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One of my all-time favorites
Jason Kolman1 May 2013
One of my all-time favorite films. I never get bored of watching it. An absolutely epic performance from Willem Dafoe and a hilarious depiction of Herr Doktor Murnau by Malkovich combine to make an unforgettable film.

I did not have the pleasure of seeing this when it was released in the theaters. I actually found a copy after it was released on DVD and being intrigued by the description, made the purchase. It has become a mainstay of my DVD collection, one that I would never trade in after viewing. It's such a fun film and so full of imagination. It only gets better on repeat viewings as you start to pick up on the little nuances of the performances.
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A Contagious Conceit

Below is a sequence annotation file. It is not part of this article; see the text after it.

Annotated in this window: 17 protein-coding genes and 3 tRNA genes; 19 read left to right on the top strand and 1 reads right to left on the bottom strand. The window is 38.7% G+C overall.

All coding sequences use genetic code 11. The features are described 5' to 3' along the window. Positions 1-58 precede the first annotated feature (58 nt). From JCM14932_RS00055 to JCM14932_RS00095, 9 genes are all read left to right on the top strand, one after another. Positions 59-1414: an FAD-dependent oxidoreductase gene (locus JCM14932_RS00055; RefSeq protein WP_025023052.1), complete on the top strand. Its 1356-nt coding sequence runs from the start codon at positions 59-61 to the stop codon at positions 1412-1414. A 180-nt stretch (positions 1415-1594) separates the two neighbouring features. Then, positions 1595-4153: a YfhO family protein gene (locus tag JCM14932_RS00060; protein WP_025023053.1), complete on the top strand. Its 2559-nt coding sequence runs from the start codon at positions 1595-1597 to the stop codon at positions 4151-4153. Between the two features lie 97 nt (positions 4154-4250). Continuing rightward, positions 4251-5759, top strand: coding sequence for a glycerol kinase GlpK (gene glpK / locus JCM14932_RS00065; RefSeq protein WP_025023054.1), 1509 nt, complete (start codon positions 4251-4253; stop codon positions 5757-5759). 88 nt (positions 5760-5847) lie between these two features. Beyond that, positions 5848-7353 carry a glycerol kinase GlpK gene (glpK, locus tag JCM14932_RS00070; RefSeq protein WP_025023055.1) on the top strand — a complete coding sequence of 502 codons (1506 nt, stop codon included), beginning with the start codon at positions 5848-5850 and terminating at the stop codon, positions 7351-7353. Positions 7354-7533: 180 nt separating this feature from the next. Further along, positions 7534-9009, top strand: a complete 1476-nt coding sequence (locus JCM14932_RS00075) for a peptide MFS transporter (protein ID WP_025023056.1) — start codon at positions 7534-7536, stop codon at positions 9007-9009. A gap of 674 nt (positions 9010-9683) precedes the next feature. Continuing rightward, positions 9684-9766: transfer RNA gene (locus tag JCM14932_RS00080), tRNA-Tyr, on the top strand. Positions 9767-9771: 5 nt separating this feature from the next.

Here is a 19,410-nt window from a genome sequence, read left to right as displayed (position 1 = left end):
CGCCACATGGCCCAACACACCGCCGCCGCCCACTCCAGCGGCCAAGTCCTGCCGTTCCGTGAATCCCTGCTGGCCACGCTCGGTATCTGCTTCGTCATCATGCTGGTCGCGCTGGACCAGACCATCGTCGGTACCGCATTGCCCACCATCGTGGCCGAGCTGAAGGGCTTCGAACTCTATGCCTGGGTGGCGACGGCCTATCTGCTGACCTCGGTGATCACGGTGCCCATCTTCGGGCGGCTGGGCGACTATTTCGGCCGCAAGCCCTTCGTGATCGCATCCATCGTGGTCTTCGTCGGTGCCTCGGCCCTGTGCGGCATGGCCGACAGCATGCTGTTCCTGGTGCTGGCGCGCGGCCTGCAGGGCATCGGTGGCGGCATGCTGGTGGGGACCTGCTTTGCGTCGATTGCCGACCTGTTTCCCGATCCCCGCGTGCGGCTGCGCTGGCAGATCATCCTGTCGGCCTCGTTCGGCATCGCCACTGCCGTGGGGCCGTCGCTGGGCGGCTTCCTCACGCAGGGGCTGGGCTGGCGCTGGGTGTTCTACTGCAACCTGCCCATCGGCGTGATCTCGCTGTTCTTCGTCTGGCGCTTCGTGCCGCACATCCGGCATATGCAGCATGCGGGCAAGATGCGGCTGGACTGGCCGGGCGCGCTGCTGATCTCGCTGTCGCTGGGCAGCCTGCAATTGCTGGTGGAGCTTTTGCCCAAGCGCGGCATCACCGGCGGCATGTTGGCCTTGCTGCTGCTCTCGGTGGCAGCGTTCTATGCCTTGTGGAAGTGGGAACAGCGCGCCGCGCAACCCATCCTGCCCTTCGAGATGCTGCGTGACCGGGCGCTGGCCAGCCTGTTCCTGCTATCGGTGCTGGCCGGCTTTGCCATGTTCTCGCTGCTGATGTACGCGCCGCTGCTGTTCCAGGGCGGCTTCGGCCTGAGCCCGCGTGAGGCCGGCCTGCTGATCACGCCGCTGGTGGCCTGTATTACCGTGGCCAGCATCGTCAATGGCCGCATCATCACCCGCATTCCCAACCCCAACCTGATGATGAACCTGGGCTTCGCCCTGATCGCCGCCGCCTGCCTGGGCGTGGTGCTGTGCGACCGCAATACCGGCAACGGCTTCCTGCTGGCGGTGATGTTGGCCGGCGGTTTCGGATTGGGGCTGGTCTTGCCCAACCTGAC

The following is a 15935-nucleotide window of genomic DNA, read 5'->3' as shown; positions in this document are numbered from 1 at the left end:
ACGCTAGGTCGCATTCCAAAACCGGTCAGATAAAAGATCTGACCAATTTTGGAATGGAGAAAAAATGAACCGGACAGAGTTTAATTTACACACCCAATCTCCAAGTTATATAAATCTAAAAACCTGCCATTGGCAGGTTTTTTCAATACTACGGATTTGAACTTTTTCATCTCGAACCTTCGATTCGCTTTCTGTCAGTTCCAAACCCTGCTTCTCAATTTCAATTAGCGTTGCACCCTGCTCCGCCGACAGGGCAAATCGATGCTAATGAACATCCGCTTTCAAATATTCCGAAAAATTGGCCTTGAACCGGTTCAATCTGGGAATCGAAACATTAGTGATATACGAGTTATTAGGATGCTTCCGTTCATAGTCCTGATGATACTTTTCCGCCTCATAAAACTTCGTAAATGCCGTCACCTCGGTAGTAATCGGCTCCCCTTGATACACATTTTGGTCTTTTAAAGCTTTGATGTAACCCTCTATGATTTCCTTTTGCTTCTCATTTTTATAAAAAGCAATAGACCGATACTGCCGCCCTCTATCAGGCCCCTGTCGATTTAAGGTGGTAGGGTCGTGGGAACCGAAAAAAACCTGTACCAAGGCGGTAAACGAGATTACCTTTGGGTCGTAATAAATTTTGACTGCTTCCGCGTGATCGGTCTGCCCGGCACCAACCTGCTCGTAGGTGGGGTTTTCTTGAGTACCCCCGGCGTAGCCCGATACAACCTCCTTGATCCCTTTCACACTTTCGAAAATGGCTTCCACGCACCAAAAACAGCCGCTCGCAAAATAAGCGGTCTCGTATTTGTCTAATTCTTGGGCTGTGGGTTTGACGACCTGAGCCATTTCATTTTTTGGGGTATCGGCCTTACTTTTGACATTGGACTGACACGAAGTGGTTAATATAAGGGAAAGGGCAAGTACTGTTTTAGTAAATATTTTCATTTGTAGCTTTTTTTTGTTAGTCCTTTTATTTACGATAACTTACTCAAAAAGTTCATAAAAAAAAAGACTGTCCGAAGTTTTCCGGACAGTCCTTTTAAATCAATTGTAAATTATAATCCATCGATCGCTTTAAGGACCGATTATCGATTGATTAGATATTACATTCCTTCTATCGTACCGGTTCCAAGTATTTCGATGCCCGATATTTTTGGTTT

LeonLouisRicci1 February 2013
An entertaining "what if?" homage to Silent Film Director Murnau who is best remembered for his iconic Vampire Film Nosferatu (1922). For most enjoyment of this quirky send-off, see that Film first, not only for grounding, but it is truly a seminal work and is quite a capturing experience and Max Schreck's Vampire has become a Horror Movie symbol.

This is a beautiful film with sumptuous cinematography, wardrobe, and sets. The performances range from static to sensational with an unrecognizable Willem Dafoe stealing the show. Although, there is a lot left to embrace even when he leaves the frame.

It is an offbeat movie to say the least and will be a tough swallow for some. It does wallow in its own craziness but not to the point of distraction. There are some rough inconsistencies to the story but are swept away in the fun and creepiness of it all.

For those willing to imagine the absurd this is quite a conceit to behold. It is all believable in a world gone mad sort of way and it is presented in such a reverential and dutiful way that it can't help but be admired.
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This is hardly your picture any longer!
DarthVoorhees10 August 2007
Warning: Spoilers